Sort of puts shennanigans over Syria in the background when the one kid you really need on your team decides to play for the other guy. Ouch!

                  Good news for Ukraine. Be nice to see the economy & general standard of living tick upwards in such a large, crucial & relatively new European nation.
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                  Win nervously lose tragically - Reds C C

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                  • #10
                    Originally posted by Bigfella View Post
                    I don't think it is full membership Doc, just allowing free trade. That and a promise of membership in 20 years (or sooner if there is a change of heart in Brussels) may still be a better bet than what Russia has to offer. With Russia trying to lock Ukraine into its CU there is a certain sense to opening the door just a bit.
                    Frankly, looking from here, the best options for UA is to grab that free trade and if possible no visas and to trade both blocks. They seem just the right size and position to do what we did best on the past - get milk from two sources. I think Belarus can follow up once Lukashenko is out.

                    Not necessarily a big blow for Russians, only a nice middleman that has to be accounted into further dealings in the west.

                    @Omon,

                    Ukraine has a lot of resources, from grain to sunflower to steel, not to mention energetic infrastructures, that both EU and CU would be more then willing to improve.
                    No such thing as a good tax - Churchill

                    To make mistakes is human. To blame someone else for your mistake, is strategic.

                    Comment


                    • #11
                      Originally posted by Doktor View Post
                      Frankly, looking from here, the best options for UA is to grab that free trade and if possible no visas and to trade both blocks. They seem just the right size and position to do what we did best on the past - get milk from two sources. I think Belarus can follow up once Lukashenko is out.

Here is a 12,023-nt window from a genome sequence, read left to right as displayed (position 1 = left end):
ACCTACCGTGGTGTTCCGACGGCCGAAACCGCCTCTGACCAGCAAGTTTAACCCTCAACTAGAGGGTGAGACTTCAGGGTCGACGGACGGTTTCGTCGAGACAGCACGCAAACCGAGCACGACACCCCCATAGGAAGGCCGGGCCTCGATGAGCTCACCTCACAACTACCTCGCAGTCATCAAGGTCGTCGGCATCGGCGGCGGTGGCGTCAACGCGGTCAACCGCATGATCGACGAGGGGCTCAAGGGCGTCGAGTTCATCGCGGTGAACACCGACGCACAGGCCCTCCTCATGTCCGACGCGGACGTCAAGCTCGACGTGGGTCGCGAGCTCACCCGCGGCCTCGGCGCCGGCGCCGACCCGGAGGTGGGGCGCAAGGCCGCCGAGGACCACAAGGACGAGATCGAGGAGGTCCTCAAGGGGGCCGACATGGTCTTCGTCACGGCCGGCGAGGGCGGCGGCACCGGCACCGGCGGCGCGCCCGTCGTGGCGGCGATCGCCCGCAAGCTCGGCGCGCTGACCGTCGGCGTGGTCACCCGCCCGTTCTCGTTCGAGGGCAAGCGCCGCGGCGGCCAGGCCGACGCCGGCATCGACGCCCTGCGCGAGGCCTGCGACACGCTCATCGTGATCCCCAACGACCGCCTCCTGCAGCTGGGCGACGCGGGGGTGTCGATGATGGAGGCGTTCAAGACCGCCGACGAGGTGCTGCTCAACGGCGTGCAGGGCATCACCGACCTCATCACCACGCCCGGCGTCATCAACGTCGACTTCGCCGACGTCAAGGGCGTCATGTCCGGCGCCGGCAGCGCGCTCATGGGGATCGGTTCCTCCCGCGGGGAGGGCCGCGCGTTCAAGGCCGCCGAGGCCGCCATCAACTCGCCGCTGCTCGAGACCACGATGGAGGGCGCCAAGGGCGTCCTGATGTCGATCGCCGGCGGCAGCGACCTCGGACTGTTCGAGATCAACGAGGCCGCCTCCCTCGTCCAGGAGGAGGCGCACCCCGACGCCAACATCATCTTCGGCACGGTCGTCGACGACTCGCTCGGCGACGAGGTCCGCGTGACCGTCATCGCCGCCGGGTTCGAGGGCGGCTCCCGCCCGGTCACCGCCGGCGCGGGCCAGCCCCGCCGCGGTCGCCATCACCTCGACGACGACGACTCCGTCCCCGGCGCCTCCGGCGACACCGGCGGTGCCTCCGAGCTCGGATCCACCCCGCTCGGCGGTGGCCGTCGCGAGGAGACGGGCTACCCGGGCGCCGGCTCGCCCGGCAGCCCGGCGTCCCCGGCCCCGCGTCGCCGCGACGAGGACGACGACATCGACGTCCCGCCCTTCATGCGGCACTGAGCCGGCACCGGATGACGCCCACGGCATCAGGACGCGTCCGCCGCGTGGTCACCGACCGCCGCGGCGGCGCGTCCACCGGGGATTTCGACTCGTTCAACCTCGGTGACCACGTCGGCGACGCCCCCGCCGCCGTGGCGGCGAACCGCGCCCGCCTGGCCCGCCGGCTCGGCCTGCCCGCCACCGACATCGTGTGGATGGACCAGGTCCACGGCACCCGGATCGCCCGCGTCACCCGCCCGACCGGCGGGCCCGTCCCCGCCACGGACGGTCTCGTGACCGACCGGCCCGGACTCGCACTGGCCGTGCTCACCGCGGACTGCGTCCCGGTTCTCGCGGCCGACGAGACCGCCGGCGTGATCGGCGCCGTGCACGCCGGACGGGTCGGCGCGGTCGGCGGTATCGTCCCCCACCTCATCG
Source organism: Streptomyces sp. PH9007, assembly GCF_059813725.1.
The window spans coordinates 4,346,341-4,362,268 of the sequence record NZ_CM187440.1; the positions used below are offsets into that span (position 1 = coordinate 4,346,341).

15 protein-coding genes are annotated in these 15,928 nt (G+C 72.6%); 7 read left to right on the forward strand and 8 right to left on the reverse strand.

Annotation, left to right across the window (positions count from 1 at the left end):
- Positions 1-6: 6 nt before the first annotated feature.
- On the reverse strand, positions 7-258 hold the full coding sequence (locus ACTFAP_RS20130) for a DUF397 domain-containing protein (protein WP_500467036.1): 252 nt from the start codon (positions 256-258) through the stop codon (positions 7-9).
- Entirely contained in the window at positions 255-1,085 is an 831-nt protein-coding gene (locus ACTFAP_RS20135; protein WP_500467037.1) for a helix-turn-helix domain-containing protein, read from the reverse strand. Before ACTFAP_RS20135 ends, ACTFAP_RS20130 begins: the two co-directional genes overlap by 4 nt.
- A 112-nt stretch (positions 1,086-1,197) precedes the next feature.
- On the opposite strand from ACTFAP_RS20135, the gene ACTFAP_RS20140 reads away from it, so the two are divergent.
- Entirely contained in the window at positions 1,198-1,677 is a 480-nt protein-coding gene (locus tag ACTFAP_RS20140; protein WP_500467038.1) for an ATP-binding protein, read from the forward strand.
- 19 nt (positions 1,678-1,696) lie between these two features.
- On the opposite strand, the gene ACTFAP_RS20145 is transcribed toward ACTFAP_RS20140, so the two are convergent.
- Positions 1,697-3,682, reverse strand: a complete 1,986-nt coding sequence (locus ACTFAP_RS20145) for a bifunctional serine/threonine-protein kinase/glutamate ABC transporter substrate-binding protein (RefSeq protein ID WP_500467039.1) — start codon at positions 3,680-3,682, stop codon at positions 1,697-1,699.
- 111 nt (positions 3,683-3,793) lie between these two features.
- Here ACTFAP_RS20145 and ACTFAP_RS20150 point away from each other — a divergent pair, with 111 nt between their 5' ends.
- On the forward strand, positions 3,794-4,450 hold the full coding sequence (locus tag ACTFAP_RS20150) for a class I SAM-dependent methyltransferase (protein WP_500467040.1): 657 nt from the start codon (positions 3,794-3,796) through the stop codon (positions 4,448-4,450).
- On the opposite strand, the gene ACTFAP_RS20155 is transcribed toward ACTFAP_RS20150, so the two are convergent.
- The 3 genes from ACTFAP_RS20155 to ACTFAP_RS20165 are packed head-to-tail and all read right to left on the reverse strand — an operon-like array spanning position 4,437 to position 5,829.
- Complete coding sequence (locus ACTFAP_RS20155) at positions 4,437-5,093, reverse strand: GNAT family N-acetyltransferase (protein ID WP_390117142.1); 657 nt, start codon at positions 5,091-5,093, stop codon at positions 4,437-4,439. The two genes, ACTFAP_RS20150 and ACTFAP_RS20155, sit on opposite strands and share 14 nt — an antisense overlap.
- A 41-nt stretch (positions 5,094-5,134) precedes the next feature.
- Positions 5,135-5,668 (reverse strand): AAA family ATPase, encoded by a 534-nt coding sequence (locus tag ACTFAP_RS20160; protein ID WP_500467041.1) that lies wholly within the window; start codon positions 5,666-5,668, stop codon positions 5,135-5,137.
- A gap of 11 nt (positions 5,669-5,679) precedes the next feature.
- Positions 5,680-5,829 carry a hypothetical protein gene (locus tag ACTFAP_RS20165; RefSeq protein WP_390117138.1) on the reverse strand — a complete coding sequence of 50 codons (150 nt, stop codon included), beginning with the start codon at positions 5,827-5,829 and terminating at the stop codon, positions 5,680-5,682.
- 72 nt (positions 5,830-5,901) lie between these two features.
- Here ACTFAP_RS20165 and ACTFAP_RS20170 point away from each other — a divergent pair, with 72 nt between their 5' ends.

Not necessarily a big blow for Russians, only a nice middleman that has to be accounted into further dealings in the west.
                      Doc,

                      My take on the CU is that its significance to Putin isn't just economic. That certainly matters, but so does his desire to increase/cement Russian influence on its periphery by binding nations more closely to Russia economically. If Ukraine moves down the path to eventual EU membership Russia will faced a reduced economic relationship with Ukraine over what it might have obtained, but the decisive loss is in influence. It appears that Ukraine has been moving gradually away from Russia's orbit over the past few years. The CU might have arrested that drift to some extent. The EU process cements the move toward Western Europe.

                      I can't imagine Putin will be able to see much of a silver lining in this.
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                      Win nervously lose tragically - Reds C C

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                      • #12
                        Originally posted by Bigfella View Post
                        Doc,

                        My take on the CU is that its significance to Putin isn't just economic. That certainly matters, but so does his desire to increase/cement Russian influence on its periphery by binding nations more closely to Russia economically. If Ukraine moves down the path to eventual EU membership Russia will faced a reduced economic relationship with Ukraine over what it might have obtained, but the decisive loss is in influence. It appears that Ukraine has been moving gradually away from Russia's orbit over the past few years. The CU might have arrested that drift to some extent. The EU process cements the move toward Western Europe.